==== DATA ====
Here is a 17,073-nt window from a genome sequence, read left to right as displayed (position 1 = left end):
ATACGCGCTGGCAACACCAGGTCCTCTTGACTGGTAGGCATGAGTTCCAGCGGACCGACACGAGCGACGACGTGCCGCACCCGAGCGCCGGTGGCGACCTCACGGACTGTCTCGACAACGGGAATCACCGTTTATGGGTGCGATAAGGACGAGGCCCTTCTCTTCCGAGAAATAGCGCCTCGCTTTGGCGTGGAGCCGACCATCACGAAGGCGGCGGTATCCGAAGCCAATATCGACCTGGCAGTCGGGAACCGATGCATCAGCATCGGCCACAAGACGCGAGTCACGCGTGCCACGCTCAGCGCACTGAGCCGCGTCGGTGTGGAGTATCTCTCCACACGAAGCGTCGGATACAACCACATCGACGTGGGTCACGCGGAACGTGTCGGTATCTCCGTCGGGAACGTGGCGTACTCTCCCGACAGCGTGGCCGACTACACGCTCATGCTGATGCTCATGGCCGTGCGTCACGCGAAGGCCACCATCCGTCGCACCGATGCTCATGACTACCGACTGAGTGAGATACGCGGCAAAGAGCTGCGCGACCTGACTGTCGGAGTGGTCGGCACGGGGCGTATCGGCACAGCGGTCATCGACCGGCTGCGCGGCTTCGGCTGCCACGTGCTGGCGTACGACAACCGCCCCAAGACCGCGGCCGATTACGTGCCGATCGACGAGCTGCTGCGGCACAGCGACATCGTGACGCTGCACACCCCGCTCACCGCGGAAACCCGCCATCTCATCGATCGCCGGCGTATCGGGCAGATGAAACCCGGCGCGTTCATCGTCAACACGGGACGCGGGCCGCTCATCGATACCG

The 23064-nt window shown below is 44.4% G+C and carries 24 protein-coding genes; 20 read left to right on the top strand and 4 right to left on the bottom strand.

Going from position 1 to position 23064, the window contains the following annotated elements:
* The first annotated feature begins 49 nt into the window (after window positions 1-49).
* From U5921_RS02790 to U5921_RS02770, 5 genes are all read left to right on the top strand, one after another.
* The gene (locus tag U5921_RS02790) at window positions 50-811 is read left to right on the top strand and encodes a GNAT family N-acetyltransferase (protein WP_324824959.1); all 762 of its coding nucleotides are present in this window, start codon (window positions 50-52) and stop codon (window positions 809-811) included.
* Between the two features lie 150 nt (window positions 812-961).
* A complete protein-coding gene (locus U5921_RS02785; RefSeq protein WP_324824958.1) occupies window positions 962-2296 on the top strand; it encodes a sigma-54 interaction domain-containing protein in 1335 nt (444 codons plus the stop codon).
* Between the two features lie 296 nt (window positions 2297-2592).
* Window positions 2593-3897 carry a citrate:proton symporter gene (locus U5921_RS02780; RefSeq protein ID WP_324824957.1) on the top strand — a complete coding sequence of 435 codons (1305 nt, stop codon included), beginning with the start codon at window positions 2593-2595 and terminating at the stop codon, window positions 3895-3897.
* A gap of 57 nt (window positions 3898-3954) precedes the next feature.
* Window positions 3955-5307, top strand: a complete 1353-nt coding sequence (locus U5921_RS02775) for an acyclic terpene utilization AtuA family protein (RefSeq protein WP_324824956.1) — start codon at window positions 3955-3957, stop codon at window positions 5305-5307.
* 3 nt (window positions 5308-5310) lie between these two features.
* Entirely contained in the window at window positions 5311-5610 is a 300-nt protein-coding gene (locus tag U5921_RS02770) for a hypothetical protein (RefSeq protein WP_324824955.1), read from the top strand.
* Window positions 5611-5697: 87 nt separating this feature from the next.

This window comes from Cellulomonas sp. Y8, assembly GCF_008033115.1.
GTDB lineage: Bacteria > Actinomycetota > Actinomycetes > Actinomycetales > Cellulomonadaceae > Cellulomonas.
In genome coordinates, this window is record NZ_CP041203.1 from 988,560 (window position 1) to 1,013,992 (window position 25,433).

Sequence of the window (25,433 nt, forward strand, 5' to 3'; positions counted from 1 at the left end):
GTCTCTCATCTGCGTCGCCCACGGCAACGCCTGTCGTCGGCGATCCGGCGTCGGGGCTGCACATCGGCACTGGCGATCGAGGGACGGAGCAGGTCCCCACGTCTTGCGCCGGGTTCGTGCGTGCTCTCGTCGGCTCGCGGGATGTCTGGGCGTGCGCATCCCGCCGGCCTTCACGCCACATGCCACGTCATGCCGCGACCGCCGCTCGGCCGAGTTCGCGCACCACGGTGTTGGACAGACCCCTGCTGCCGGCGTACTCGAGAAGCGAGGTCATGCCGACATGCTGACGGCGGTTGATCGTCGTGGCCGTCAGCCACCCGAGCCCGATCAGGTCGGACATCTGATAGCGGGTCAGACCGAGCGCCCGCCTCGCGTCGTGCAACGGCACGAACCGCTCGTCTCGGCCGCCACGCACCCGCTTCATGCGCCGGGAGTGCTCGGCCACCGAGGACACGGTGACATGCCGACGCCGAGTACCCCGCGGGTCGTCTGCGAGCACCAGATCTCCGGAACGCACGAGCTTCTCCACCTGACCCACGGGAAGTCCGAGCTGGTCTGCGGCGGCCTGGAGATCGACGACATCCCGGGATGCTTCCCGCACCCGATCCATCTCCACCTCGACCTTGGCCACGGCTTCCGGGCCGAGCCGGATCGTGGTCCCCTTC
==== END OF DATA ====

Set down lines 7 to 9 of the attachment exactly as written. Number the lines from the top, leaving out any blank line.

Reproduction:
* The gene (locus tag U5921_RS02790) at window positions 50-811 is read left to right on the top strand and encodes a GNAT family N-acetyltransferase (protein WP_324824959.1); all 762 of its coding nucleotides are present in this window, start codon (window positions 50-52) and stop codon (window positions 809-811) included.
* Between the two features lie 150 nt (window positions 812-961).
* A complete protein-coding gene (locus U5921_RS02785; RefSeq protein WP_324824958.1) occupies window positions 962-2296 on the top strand; it encodes a sigma-54 interaction domain-containing protein in 1335 nt (444 codons plus the stop codon).